We proudly announce the first of a series of duo exhibitions. Under the title 'see-saw-see-saw' Ricardo van Eyk and Evi Vingerling bring their work together in a spectacular presentation, where the extremes of analytical observation and poetic evocation function as counterpoints and – as always – it's the tone that makes the music: see-saw-see-saw. The difference between the work of Van Eyk and that of Vingerling is striking. Color and a quick, effective touch sustain the paintings of Vingerling. Van Eyk sees himself as a painter, but his work meanders among the dimensions, and his images are mainly colored by time and the cumulative layers of building up, reworking and removing texture
Even so, no matter how much the differences do stand out, there is also a distinct similarity to be found in their work. This lies especially with the role that observation plays, and the way in which their work relates to the world around them. The unity in work by Evi Vingerling as well as that of Ricardo van Eyk stems from the images that ‘come at them' in day-to- day life. They speak about those images as 'inspiration'. They speak about their way of working and about the emotional force of the idea.
Evi: “How does that go when you keep on working on something? Isn't it often arbitrary? Or is there a point at which you come back to the inspiration that started things? When I spend a long time toiling over a work, I no longer know where I want to go. I can't allow myself to get lost in the work that way.”
Ricardo: “The things that strike me in public space all share the common trait that they've been damaged by chance, whether it be the weather, vandalism or in fact quick and 'lazy', makeshift repair work. In the studio I've set in motion the process to which things are subjected, so that I can arrive at my own visual language. I seek out chaos and chance in order to violate the order that a work has at the start and, indeed, to end up where it began, with that initial inspiration. The margin between control and chance is a narrow one, and as soon as working begins to feel like getting lost, I know that the work isn't good. The same is true if the process feels too much like 'designing'. I find it really interesting to see that our work shares a great sensitivity, and that we've arrived at this via totally different ways of working. To me, art is 'dragging reality into the studio, manipulating, condensing, translating it into new form and sending it out into the world again as a new reality.' But how do you know if a work is ready for this, transcends, as it were, the reasons for making it? That's always a kind of magic, I think. I see my Lasso works (the stainless steel panels) as a nice representation of the elusiveness of an image. In the studio one stroke too many can make the image collapse like a house of cards.”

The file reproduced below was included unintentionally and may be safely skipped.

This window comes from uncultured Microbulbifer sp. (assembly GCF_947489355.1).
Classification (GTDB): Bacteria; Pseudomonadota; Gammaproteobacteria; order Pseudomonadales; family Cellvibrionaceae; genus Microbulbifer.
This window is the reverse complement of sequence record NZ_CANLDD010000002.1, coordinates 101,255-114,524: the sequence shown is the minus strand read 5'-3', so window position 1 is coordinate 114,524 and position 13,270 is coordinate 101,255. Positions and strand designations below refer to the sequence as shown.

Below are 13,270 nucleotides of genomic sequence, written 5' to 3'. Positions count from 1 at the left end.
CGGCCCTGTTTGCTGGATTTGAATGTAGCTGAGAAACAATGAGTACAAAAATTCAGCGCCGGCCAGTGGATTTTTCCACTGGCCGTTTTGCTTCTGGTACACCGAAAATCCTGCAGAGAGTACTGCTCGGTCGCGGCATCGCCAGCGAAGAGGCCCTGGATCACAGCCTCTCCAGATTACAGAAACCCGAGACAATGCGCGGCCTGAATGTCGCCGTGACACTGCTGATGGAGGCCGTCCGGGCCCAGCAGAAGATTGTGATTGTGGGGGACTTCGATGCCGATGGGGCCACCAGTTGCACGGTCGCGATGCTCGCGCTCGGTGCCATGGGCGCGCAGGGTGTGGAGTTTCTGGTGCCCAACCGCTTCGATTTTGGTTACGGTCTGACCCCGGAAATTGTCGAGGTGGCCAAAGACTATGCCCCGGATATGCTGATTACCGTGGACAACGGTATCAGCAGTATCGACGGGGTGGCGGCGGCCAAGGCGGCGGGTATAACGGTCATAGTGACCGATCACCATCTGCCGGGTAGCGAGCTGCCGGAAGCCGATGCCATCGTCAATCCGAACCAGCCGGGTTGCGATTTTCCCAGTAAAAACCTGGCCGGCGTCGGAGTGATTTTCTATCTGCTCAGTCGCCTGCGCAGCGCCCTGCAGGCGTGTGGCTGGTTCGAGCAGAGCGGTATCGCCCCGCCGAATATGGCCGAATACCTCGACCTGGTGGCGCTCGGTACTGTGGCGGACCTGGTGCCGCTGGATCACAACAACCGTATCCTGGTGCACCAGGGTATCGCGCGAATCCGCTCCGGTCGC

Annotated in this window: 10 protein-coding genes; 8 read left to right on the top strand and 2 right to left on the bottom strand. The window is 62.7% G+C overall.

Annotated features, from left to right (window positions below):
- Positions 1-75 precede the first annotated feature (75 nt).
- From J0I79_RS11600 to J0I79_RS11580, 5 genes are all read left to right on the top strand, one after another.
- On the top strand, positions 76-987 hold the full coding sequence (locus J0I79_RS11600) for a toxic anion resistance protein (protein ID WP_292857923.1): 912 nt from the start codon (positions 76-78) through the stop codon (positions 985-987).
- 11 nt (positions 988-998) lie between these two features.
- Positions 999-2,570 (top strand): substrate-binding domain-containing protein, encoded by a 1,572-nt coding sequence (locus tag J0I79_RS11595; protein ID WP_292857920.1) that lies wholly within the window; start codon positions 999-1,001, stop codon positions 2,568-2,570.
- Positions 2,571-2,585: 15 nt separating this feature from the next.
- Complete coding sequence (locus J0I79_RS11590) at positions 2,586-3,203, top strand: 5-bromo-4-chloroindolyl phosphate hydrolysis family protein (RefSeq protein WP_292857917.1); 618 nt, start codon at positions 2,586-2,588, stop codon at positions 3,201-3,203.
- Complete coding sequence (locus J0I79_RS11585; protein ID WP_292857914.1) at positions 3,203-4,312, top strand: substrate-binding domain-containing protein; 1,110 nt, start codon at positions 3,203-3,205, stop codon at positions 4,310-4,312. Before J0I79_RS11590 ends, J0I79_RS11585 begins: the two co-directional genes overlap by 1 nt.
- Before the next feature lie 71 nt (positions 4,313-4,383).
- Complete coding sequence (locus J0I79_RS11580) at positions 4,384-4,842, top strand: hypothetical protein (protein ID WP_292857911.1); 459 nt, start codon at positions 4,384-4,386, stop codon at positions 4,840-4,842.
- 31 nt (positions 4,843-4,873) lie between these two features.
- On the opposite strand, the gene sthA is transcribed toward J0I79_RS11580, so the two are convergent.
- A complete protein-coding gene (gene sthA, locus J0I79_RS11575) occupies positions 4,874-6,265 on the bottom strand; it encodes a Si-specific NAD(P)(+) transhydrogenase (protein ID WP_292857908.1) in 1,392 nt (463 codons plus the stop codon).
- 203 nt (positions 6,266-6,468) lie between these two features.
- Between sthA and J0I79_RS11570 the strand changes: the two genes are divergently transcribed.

Evi: “So you yourself are the wind in your studio. You yourself are chance! I do recognize something in what you're saying. But with me inspiration works differently. I once read about a poet who would be working at her parents' farm, and then suddenly a poem would 'come to her'. When she'd feel the onset of that, she had to drop everything and run inside to get it down on paper. Something like that happens with me. I see something that stands out to me, and such an image assaults me. I'm astonished because what I see is pure, sincere and humble, but merciless. It sounds like a cliché, but it's extreme and takes place in a nanosecond. Maybe it's the shortest route to simply portraying these experiences, as if the act of doing it is not mine, but only involves a form of recording. I know, however, that every extra move conceived by me would contaminate that original image. And that's where I do identify with what you say about the process of making something. One wrong move can make the image fall apart. For me, the idea falls apart then too. My work is described as being lyrically abstract, and at times it does seem like that, but actually it feels as though it's immensely real, physical and precise.”
Just the title itself attests to the special affinity shared by Van Eyk and Vingerling: see-saw-see-saw refers to the birdsong of the great tit. At the same time the title playfully alludes to what essentially connects their work: the idea that images are there for the taking.